Finding what's ancient in a modern nation
(more about my travels in China)

Big Wild Goose Pagoda, Xi'an, Shaanxi

Back in January, 2007, I took a flyer at a high-paying job with one of the most mismanaged companies conceivable. (I didn't know that when I signed up, though!)

The job lasted a month. Aside from a magnificent salary, I managed to get one trip out of it. On four consecutive nights, I slept in Wuhan, Xi'an, Chongqing, and Chengdu. Despite the whirlwind nature of the trip, I did manage to get in a little sightseeing, especially in Xi'an.

Here is one of the most famous sights in Xi'an, the Da Yan Ta or "Big Wild Goose Pagoda." It was first built in 652, when Xi'an (then called Chang'an) was the capital of Tang-Dynasty China. (What we see today is a Ming restoration of the tower that was built in 704.)

One of China's most famous monks was Xuanzang. In 629 he set out on a seventeen-year journey to India, where he learned Sanskrit and collected sutras and other artifacts. (The novel Journey to the West is a fictionalized version of that adventure.)

After returning to China in 645, many of the relics and other objects he brought were placed in the newly-built Big Wild Goose Pagoda.

The first time I saw the pagoda was at night, when my generous friend and colleague Brandon Plazier took me to a nearby Indian restaurant. It was a full moon, and I had my tripod. I still say "wow" when I see this.

The next day I returned; this is Xuanzang standing in front of the pagoda.

The pagoda now stands on the grounds of a temple; I didn't have time to enter, but had a nice walk around the outside.

Here's a shot of the pagoda's side, over the temple wall. It's even more imposing in person.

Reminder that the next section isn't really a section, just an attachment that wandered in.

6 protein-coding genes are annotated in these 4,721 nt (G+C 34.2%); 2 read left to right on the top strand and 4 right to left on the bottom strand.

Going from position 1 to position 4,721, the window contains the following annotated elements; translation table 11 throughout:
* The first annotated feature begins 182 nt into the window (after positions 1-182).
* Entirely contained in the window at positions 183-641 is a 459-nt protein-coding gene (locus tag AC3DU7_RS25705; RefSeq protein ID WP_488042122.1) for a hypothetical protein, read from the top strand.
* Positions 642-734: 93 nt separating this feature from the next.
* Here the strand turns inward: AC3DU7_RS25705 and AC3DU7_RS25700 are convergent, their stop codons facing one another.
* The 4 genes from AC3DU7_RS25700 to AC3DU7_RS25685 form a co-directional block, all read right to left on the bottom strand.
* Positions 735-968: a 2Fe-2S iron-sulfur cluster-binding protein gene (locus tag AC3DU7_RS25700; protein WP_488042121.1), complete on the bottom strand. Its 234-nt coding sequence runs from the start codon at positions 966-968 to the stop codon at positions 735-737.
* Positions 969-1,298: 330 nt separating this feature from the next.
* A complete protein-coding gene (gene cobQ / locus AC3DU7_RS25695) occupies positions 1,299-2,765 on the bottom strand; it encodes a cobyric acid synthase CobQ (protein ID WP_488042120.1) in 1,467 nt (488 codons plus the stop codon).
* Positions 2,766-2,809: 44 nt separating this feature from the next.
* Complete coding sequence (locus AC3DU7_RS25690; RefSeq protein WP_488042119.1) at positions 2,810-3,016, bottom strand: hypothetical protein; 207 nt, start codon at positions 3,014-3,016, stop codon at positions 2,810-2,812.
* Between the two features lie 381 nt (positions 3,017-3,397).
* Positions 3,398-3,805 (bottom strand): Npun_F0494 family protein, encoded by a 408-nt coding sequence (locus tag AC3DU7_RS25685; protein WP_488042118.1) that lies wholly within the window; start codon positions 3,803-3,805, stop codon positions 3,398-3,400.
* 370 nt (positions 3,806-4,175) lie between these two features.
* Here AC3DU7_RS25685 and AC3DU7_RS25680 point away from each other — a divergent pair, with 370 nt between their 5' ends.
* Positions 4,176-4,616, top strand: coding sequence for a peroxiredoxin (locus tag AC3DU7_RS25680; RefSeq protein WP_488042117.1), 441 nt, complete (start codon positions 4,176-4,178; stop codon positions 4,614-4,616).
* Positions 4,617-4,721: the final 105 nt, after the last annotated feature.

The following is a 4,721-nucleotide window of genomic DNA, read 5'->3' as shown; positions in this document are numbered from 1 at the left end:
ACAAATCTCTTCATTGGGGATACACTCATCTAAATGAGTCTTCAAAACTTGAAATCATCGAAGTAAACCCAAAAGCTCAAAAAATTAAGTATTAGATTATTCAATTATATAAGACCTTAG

Yuansheng Temple, Yangzhou

Yuansheng Temple was built in 1930 (according to a plaque on the site) "to release the soul of the late salt merchant Xiao Yunpu from purgatory."

There had previously been a guildhall on the site (if I understand the Chinglish of the plaque correctly). A hall on the north side (pictured below) still has three rooms made of "Nanmu wood" that date back to the Ming dynasty.

It was, the plaque says, "the biggest temple built in Yangzhou during the period of the Republic of China."

My, how the mighty have fallen.

The first sight to greet the visitor is the laundry hanging in front of the "main gate." Scooters are parked everywhere willy-nilly, and some indolent fellows are playing cards under the umbrella on the right.

Entering the gate, one encounters the "courtyard." More laundry (the red bra is an especially nice touch) and squatters' shanties fill the space. The "main hall" (straight ahead) is occupied and not accessible to visitors.

This is the front of the "Ming Dynasty" building. It was in fact the only hint that this place might have been something at one time.

This corridor is hanging feebly onto the other (south) side of the "main hall." I was afraid to mount the steps on the chance that they might not hold me.

Visited on a ramble through the hutong (alleyways) in July of 2007.

Under a Spreading Chestnut Tree...

Know what this is?

In an alley just around the corner from my building in Gangxia, Shenzhen, I saw this setup. It's a shop (of sorts). Can you guess what it is?

  • Clue #1: The blackened wall on the left indicates fire.
  • Clue #2: That's an old bathtub on the right.
  • Clue #3 (this should do it): The hat is covering a chunk of wood with a piece of iron on top.

Forge - bath - anvil.

It's a blacksmith's shop.

Crude but effective. I never saw the smithy at work, but every time I passed there weresigns that he had been there.

By the way, the title of this piece comes from an old poem, called "The VillageBlacksmith," by Henry Wadsworth Longfellow. The title is apropos, no?

The Stone Pagoda Temple, Yangzhou

This beautiful little carved stone pagoda stands in a traffic island near the central intersection of Yangzhou in Jiangsu Province.

According to the plaque nearby, it was part of Mulan Temple. ("Mulan" is a kind of magnolia; it's the same characters as the legendary girl hero that the Disney film Mulan was based on.)

The pagoda was built in the year 838, in the Tang Dynasty, to hold Buddhist relics.(That's the purpose of most pagodas.)

It has five stories and six sides, with (once upon a time) a total of 24 finely carved Buddhas. It was repaired in 1964.

The pagoda is all that remains of Mulan Temple. For this reason, it is generally refered to as "Shi Ta Si": Stone Pagoda Temple.